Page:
A New York “Ex-Gay” Story

Some folks express shock that an event like Mr. Hetero can take place in liberal Massachusets. As if intolerance and religious oppression only happens in rural Southern American towns. (A common slander coming from many Northerners). Actually knuckle heads live everywhere (just as there are broad-minded thoughtful folks everywhere).

I spent 17 years seeking God to change me from my same-sex attractions, to transform me into a “man of God”. For 10 of those “ex-gay” years, I lived in New York City. Not Little Rock, AR, Huntsville, AL or Odessa, TX, but in big bad Sodom itself. In fact, during that time I met scores of men (and some women) in NYC who attempted to live as straight-acting former homosexuals.

I lived in NYC from 1985 to 1995 where I received all sorts of reparative therapy designed straighten me out. As a born-again Christian with homosexual desires, I easily found ministers and counselors in the city who helped me pursue change. In the late 1980’s I attended Life Ministries, the Manhattan-based ex-gay support group founded and run by former actors.

Dismayed at seeing many of my fellow ex-gays marry then fail in their new lives, I pursed further help at area churches and ministries where I submitted myself to counseling, “healing-prayer” and a deliverance session with an exorcist. I got so good at playing a straight character in my own life that I actually convinced others and myself that I was no longer gay.

In fall 1990 I married my dearest friend. On the same stage that premiered My Fair Lady our wedding took place at the Mark Hellenger Theater (home of Pastor David Wilkerson’s Times Square Church, my church home for much of my time in NYC). My wife and I felt hopeful that God could do anything if we only believed.

Five years later my wife and I left NYC for the mission field in Zambia. Shortly after that, (1996) our marriage ended in heartache because of my same-sex attractions. It was then, broken, desperate but still hopeful to change from being controlled by same-sex desires, I entered the Love in Action program in Memphis, TN. I worked on my issues there for nearly two years, sought the Lord with all my heart and ultimately graduated in 1998. I came OUT a few months later. I’ve been coming out ever since.

I am in NYC today, and as I visit old spots where I used to eat and watch movies, I feel like the girl in Our Town visiting ghostly places and people long gone. Except I am no ghost; I feel more solid and real than ever before.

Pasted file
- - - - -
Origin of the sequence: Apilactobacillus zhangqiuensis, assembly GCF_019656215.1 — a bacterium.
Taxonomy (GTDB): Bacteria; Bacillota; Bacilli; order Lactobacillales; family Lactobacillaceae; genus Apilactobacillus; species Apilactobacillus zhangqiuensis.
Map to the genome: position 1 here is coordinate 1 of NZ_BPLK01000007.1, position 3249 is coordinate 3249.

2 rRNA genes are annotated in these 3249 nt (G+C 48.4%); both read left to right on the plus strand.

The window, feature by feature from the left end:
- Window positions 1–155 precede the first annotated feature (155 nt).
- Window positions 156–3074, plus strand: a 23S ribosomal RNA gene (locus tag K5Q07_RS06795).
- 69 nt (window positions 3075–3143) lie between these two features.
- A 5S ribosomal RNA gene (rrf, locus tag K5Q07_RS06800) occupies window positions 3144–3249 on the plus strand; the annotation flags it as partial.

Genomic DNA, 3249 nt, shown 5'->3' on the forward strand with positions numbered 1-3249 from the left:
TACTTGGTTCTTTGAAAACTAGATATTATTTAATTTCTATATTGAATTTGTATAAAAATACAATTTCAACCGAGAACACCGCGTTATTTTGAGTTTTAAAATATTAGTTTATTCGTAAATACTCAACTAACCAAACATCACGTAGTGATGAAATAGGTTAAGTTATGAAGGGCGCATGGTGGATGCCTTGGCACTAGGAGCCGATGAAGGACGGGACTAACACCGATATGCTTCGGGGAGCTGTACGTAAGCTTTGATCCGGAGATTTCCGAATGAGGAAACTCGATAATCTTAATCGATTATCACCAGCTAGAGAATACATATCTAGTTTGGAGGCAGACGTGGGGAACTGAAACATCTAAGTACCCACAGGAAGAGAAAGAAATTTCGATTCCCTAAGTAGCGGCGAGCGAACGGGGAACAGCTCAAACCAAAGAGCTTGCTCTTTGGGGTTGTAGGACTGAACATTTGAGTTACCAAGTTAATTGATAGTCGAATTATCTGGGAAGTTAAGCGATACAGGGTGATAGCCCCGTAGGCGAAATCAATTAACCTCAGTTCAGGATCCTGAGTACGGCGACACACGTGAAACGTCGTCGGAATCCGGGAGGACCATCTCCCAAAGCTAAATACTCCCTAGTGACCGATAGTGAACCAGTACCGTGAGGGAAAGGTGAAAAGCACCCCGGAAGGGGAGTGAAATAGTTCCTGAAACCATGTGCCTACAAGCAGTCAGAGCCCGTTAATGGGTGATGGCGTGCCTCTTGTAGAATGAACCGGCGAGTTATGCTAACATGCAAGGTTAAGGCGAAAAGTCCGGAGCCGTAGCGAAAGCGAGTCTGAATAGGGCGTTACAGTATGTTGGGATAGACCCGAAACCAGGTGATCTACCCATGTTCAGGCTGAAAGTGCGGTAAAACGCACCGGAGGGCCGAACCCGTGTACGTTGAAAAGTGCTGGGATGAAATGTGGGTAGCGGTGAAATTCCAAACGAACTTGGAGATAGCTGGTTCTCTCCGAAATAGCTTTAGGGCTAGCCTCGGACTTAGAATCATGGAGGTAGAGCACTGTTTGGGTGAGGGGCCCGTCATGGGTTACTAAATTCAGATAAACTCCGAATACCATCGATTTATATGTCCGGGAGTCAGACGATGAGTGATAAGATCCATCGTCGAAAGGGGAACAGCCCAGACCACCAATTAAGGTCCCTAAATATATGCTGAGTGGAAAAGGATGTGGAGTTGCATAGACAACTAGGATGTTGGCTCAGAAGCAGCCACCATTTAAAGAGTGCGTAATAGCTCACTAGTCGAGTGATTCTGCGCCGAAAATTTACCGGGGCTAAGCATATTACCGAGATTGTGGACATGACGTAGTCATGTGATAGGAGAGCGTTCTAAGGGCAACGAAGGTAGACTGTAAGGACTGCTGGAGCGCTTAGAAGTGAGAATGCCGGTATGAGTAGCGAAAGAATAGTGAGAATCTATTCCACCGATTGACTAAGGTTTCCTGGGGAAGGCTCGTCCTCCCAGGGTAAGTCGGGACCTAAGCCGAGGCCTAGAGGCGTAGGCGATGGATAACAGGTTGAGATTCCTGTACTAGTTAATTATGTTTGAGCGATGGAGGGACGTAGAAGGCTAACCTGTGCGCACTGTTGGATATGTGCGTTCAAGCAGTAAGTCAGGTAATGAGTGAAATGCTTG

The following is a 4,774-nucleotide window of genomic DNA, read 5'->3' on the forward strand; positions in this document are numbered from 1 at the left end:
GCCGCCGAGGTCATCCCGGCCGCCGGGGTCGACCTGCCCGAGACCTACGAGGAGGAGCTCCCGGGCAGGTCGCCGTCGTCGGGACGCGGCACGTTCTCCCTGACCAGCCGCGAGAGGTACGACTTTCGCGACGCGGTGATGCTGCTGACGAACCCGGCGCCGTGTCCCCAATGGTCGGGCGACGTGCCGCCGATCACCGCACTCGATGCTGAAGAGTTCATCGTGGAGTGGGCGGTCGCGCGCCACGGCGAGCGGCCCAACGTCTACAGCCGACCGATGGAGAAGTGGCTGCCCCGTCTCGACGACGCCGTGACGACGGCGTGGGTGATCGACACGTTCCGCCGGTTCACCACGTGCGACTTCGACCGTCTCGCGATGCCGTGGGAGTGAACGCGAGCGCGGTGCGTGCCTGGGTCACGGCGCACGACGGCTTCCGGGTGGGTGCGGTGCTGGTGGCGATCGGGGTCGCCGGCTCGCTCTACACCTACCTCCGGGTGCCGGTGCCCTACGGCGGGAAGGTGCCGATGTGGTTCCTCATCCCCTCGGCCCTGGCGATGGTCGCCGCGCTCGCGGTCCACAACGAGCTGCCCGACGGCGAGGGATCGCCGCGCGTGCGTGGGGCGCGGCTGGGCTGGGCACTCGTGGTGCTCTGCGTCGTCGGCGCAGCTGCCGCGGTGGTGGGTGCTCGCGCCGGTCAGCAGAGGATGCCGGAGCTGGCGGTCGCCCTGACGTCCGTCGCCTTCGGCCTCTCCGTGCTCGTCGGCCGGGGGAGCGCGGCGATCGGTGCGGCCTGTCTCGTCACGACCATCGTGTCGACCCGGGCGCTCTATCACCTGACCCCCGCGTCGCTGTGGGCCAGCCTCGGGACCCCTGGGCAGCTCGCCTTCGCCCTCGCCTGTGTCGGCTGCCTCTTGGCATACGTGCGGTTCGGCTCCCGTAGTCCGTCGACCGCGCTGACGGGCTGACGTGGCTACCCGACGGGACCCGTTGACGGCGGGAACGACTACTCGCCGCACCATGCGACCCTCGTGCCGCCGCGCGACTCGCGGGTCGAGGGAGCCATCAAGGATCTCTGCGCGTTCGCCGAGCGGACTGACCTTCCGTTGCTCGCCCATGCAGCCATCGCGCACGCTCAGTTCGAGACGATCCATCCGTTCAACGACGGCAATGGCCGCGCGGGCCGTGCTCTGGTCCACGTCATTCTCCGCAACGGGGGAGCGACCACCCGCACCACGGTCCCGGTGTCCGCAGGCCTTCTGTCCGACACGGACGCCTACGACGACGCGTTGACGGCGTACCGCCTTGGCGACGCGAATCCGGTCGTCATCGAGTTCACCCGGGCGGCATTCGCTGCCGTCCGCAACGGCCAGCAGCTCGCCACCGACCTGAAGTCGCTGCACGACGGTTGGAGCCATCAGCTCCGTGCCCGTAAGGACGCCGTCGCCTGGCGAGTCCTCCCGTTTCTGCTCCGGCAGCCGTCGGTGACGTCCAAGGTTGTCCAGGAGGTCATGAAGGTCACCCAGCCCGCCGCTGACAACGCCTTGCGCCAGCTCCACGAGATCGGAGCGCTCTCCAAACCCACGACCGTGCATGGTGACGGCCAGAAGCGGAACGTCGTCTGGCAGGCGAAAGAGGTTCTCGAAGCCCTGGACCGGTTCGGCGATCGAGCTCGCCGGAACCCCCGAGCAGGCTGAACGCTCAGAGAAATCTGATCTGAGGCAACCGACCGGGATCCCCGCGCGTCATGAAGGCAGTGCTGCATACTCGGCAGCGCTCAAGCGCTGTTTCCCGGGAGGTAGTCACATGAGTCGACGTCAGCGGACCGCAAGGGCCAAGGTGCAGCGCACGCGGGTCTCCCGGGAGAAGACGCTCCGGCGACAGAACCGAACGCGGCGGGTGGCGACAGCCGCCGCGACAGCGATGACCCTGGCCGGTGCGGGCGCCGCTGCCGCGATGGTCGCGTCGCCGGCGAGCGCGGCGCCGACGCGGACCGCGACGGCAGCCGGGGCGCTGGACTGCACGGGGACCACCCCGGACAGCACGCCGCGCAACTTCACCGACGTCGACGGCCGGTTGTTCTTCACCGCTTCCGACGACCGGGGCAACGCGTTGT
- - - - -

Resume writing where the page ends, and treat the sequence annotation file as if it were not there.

I cannot undo all the damage I did to myself and others. By trying to be something I could never be, I hurt the people I loved the most. I pray for their healing and my own. I know that in this city today and cities all over the world, young men and women still struggle to understand their queerness, particularly in light of their faith. I pray they don’t spend decades seeking the impossible. I pray they see themselves clearly, focus on REAL issues and flee a life of fantasy for a life of truth in the inmost part.

This post has 6 Comments

  1. Christine on February 23, 2006 at 9:58 pm

    So poignant and powerful. Thank you for sharing so much of yourself here with us.

    I know what you are saying about people who express shock that “this stuff” goes on in the big cities. Or here, in Denver, where people think the ex-gay movement in Colorado must be confined to Colorado Springs. It’s just not true.

    Again, thank you for this. I can really relate.

  2. encarna on February 23, 2006 at 10:52 pm

    Hey there–I really liked your post today. Isn’t it intensely eerie how revisited places (and smells and tastes) can bring on such a flood of self reflection? I feel like I really know your story, have heard it few different times over the years, but today’s retold it in a way that seemed different to me, more personal, and courageous. Thanks for posting it. Love to hear more.

  3. Jimbo on February 24, 2006 at 8:05 pm

    Thanks for your open-ness and honesty here.

    I think that many folk inside churches still need to hear these stories, to understand that ‘reparative therapy’ is misguided, and that those church leaders imposing it are doing real harm.

  4. Nalini on February 25, 2006 at 6:34 pm

    Thank you for sharing so personally, I am humbled by the grace you show, and the lack of bitterness for the pain you have suffered. Thank you also for challenging “Christian” attitudes to homosexuals, I am still trying to understand the conflict between what I understand God’s will is for sexual relationships, and his desire for you to be loved and accepted as he has made you.

    I am so glad to learn more from you, and pray he will continue to use you to bring hope to others.

  5. Scholiast on February 26, 2006 at 10:54 pm

    I hope my blogling Rob will skip those ten or so years and jump right out of the closet. Soon. He seems to be needing a little help..

    Over here things are different, it seems. My woman friend S, a Lutheran minister, married her girlfriend through 20 years a few years back. She’s still a vicar, her wife is head of the parish council.

    In smaller towns it’s still hard, though. Another friend just came out at the age of 36, been married for 13 years (to a guy)…

    Found your blog via Christine, will be back to read more! 🙂

  6. Anonymous on June 27, 2006 at 6:36 pm

    I love David Wilkerson! His books, sermons and newsletters are incredible. What a passion for God!
    I also love Keith Greens’s music, his music parallels Wilkerson’s stuff. In fact, DW wrote some articles for Keith’s Newsletter.

    I am a musician and I would be honored if you would check out my music. All music on my site is free for downlad. Anyway, just thought that I’d share.

    “All music on my site is free for download.”

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